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Sunday, September 14, 2014

Multiple Sclerosis - Library of Information

Multiple sclerosis

MS; Demyelinating disease
Last reviewed: 2013
Multiple sclerosis is an autoimmune disease that affects the brain and spinal cord (central nervous system).
Multiple sclerosis

Causes

Multiple sclerosis (MS) affects women more than men. The disorder is most commonly diagnosed between ages 20 and 40, but can be seen at any age.
MS is caused by damage to the myelin sheath, the protective covering that surrounds nerve cells. When this nerve covering is damaged, nerve signals slow down or stop.
Myelin and nerve structure
The nerve damage is caused by inflammation. Inflammation occurs when the body's own immune cells attack the nervous system. This can occur along any area of the brain, optic nerve, and spinal cord.
It is unknown what exactly causes this to happen. The most common thought is that a virus or gene defect, or both, are to blame. Environmental factors may play a role.
You are slightly more likely to get this condition if you have a family history of MS or live in an part of the world where MS is more common.

Symptoms

Symptoms vary, because the location and severity of each attack can be different. Attacks can last for days, weeks, or months. Attacks are followed by periods of reduced or no symptoms (remissions). Fever, hot baths, sun exposure, and stress can trigger or worsen attacks.
It is common for the disease to return (relapse). However, the disease may continue to get worse without periods of remission.
Nerves in any part of the brain or spinal cord may be damaged. Because of this, MS symptoms can appear in many parts of the body.
Central nervous system and peripheral nervous system
Muscle symptoms:
  • Loss of balance
  • Muscle spasms
  • Numbness or abnormal sensation in any area
  • Problems moving arms or legs
  • Problems walking
  • Problems with coordination and making small movements
  • Tremor in one or more arms or legs
  • Weakness in one or more arms or legs
Nerve supply to the pelvis
Bowel and bladder symptoms:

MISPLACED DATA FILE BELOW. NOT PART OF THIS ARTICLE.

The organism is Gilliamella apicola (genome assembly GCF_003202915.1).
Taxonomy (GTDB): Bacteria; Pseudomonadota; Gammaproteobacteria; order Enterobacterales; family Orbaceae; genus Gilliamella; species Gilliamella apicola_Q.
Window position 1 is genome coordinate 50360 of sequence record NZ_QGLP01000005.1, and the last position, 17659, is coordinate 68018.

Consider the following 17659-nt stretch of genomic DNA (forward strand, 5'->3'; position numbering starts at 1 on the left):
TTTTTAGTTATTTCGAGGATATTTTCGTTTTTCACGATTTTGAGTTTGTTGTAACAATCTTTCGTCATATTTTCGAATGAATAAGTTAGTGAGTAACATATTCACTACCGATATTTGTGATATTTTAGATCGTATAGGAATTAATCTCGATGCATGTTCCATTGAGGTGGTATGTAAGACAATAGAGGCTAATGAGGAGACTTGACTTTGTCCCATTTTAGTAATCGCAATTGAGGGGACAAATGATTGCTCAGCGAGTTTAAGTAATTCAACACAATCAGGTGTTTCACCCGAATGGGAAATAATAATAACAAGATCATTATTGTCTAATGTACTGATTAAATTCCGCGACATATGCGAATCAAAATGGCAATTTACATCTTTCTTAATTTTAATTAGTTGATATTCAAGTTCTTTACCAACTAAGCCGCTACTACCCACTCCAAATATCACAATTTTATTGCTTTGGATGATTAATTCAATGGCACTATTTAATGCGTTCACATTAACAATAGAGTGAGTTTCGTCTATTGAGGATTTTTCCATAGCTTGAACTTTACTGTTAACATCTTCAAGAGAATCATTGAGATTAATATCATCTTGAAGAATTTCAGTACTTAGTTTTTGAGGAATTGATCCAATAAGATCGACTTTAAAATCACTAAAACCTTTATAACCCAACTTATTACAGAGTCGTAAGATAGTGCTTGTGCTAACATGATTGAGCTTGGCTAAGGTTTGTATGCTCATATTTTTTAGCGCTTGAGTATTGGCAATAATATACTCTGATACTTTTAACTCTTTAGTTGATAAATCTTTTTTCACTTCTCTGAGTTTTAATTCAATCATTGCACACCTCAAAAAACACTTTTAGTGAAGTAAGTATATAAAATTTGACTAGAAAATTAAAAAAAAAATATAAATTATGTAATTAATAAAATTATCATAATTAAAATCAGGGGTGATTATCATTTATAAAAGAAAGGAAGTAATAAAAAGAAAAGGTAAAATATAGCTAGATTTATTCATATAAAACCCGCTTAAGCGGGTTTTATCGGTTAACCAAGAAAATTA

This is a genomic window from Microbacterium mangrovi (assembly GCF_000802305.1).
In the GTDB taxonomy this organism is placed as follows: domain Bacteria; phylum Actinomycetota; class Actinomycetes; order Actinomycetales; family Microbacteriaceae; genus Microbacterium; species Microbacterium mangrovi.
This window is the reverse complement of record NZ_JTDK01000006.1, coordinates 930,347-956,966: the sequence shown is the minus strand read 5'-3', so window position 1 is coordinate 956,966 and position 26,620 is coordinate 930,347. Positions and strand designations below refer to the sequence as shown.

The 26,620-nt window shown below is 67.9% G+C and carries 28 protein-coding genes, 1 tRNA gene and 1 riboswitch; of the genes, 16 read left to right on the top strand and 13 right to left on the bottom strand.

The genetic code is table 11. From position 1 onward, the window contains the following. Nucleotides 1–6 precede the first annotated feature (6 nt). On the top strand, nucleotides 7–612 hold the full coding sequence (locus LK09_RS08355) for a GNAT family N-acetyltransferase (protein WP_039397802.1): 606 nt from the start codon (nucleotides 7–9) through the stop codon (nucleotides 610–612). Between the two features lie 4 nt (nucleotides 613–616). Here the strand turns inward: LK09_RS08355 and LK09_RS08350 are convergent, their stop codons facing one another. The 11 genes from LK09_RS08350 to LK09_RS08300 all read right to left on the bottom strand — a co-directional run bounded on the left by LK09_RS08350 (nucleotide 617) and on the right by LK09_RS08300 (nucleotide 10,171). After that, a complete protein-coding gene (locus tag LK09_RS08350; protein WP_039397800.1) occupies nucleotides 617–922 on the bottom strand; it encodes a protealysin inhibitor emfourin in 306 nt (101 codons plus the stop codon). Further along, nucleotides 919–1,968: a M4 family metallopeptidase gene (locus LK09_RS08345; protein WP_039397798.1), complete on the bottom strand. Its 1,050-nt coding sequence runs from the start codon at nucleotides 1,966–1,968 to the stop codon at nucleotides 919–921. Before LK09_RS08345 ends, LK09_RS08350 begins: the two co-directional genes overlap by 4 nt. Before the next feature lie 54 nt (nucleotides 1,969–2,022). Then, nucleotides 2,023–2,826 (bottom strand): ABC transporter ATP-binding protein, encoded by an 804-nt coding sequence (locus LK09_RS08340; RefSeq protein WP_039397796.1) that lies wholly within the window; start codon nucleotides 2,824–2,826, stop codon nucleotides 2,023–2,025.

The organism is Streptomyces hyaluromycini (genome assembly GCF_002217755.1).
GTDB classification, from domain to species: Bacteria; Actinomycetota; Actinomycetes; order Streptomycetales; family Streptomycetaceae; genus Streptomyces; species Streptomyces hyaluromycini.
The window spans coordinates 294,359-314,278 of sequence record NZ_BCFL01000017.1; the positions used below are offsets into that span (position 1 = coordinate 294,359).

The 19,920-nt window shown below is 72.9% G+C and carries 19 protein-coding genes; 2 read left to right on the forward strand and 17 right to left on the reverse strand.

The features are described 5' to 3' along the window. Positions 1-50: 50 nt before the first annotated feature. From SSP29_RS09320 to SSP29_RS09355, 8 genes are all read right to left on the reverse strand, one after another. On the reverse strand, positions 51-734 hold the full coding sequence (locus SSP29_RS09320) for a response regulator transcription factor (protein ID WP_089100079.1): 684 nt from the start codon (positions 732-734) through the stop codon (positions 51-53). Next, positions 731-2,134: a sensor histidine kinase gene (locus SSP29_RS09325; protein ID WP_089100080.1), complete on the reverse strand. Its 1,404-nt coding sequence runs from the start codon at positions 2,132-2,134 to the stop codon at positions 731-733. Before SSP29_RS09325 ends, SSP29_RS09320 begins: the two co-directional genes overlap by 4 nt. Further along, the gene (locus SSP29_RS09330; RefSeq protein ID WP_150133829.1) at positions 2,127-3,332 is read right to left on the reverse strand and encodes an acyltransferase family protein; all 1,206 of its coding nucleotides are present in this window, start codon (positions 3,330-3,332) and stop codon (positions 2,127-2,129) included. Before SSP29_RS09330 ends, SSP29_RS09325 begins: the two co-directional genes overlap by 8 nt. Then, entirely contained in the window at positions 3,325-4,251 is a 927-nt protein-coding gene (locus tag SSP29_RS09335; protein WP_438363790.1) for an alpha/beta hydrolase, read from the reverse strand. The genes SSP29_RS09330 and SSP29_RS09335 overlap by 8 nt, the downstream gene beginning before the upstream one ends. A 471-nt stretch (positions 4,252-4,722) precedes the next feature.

Eye symptoms:
Numbness, tingling, or pain:
Other brain and nerve symptoms:
  • Decreased attention span, poor judgment, and memory loss
  • Difficulty reasoning and solving problems
  • Depression or feelings of sadness
  • Dizziness and balance problems
  • Hearing loss
Sexual symptoms:
Speech and swallowing symptoms:
  • Slurred or difficult-to-understand speech
  • Trouble chewing and swallowing
Fatigue is a common and bothersome symptom as MS progresses. It is often worse in the late afternoon.

Exams and Tests

Symptoms of MS may be mimic those of many other nervous system problems. MS is diagnosed by ruling out other conditions.
People who have a form of MS called relapsing-remitting may have a history of at least two attacks, separated by a period of reduced or no symptoms.
The doctor may suspect MS if there are decreases in the function of two different parts of the central nervous system (such as abnormal reflexes) at two different times.
An exam of the nervous system may show reduced nerve function in one area of the body. Or it may be spread over many parts of the body. This may include:
  • Abnormal nerve reflexes
  • Decreased ability to move a part of the body
  • Decreased or abnormal sensation
  • Other loss of nervous system functions
An eye examination may show:

CONTINUE with further information from PubMed by clicking here
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